Last, but not least, the targeting rule has two changes in enforcement. The first change is that players who have been penalized 3 times for targeting in one season will have a mandatory one-game suspension added to the existing punishment. When a rule is intended to protect players, it makes perfect sense to add supplemental discipline to players who repeatedly commit the foul. My one question, and it is not clearly addressed in the rulebook, is whether this is an extra 2 halves or a full game and how it combines with the already existing suspensions. This becomes important if a player commits a targeting foul in the second half of a game. The current disciplinary policy would have that player missing the first half of the next game already. The rule book states, “The player will receive an automatic one-game suspension in his team’s next scheduled game.” It seems to be that the first half suspension would be voided and replaced with simply missing that entire next game. This change makes sense, and it will be even better thanks to the second tweak to targeting enforcement.
In previous years, targeting existed in a weird place for officials. They had been instructed to throw the flag any time they suspected targeting had occurred, especially after the booth review was added for targeting. The problem stemming for that directive was the instruction for replay to, in all reviews, only overturn calls where indisputable video evidence showed the call on the field was clearly incorrect. The combination of these two courses of action meant that a grey-area targeting situation would almost always be allowed to “stand” as called on the field and result in a 15-yard penalty and player ejection. No longer. The officials’ flags are now fundamentally signals to the replay booth. The video review will now have to confirm or reverse the targeting call with no option for the “stands” option. The rule now states, “For a player to be disqualified and the Targeting foul to be enforced, all elements of a Targeting foul must be confirmed by the Instant Replay Official. There is no option for stands as a part of a Targeting review. If any element of Targeting cannot be confirmed, then the Replay Official shall overturn the targeting foul.” Those elements are unchanged. Now, with the new language requiring all elements of targeting to be confirmed, each situation will have to meet one of the targeting scenarios fully. This adjustment should allow the replay officials to get these calls right especially in cases of “bang-bang” plays where at full time an official might think it was targeting, and the replay official would have previously had to allow the call to stand since it was a borderline scenario.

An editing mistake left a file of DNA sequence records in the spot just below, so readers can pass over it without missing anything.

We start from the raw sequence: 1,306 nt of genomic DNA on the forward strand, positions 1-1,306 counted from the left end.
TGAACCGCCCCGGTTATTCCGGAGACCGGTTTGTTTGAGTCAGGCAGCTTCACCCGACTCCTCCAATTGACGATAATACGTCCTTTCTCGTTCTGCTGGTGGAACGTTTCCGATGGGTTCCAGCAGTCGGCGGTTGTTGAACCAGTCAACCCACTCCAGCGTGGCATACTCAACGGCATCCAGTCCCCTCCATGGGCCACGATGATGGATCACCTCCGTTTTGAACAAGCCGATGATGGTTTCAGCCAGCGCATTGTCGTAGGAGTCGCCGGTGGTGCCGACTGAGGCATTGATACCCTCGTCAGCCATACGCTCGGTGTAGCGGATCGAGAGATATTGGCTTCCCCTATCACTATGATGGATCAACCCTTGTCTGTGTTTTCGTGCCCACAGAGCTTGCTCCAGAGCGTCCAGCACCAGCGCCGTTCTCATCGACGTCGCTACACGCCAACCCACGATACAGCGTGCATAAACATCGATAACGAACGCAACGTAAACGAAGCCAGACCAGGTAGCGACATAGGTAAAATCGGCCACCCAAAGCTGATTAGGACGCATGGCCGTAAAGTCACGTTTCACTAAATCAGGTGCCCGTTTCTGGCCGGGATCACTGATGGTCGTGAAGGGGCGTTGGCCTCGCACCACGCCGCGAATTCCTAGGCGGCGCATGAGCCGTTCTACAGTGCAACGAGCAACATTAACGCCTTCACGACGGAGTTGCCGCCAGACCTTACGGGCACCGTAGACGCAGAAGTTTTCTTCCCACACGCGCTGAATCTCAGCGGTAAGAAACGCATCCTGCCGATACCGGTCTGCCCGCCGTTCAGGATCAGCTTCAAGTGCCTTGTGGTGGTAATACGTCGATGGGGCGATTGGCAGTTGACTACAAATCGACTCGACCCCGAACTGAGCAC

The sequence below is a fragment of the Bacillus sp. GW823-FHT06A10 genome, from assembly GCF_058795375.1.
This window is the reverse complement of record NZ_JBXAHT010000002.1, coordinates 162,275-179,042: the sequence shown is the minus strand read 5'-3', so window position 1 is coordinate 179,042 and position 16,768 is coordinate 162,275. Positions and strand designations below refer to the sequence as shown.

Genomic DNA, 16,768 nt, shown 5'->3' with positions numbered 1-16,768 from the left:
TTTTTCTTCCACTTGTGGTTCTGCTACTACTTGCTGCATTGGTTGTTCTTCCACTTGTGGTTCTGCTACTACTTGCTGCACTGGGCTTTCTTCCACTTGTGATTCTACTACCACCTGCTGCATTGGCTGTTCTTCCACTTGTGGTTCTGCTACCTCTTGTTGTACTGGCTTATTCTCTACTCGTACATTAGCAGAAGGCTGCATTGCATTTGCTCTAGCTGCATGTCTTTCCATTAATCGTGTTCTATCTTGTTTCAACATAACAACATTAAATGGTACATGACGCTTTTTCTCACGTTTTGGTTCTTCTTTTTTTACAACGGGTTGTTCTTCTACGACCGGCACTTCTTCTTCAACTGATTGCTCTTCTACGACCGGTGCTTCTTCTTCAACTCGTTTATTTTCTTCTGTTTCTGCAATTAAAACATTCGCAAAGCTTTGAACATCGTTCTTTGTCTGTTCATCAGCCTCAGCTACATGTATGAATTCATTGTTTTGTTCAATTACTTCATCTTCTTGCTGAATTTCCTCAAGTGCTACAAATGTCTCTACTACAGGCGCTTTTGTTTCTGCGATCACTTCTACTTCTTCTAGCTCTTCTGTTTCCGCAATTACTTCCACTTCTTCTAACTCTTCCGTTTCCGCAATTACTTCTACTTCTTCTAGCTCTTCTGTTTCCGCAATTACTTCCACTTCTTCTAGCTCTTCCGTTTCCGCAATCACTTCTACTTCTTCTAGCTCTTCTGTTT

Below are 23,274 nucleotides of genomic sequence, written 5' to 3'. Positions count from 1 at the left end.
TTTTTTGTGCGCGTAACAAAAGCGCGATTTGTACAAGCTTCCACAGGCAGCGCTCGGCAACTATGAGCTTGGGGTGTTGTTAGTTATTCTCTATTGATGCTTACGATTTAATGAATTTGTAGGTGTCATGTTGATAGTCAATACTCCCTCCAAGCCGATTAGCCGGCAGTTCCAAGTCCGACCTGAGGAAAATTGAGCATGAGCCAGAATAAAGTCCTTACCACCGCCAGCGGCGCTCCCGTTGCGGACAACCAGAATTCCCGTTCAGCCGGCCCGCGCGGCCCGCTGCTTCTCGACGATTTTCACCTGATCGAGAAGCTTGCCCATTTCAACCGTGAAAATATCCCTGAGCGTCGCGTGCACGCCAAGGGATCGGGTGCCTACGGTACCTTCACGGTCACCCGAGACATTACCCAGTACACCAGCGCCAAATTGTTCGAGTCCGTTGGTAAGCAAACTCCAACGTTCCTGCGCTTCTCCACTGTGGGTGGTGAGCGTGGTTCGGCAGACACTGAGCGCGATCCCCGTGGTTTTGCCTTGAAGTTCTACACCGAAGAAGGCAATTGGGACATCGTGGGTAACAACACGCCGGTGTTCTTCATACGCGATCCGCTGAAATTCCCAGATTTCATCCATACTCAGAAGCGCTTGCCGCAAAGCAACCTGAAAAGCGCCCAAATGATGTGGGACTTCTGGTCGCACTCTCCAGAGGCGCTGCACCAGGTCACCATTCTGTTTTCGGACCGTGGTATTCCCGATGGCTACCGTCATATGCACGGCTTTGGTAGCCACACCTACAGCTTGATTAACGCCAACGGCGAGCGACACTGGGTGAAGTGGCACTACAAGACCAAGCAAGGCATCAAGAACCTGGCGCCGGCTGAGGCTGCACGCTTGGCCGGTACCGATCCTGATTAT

As an extra aside, the Southeastern Conference has added some avenues for them to interact with fans and media for officiating purposes. The one that will be most popular is an SEC Officiating Twitter account. They have already posted in-depth clarifications of these rule changes. The other resource is a landing page on the SEC website.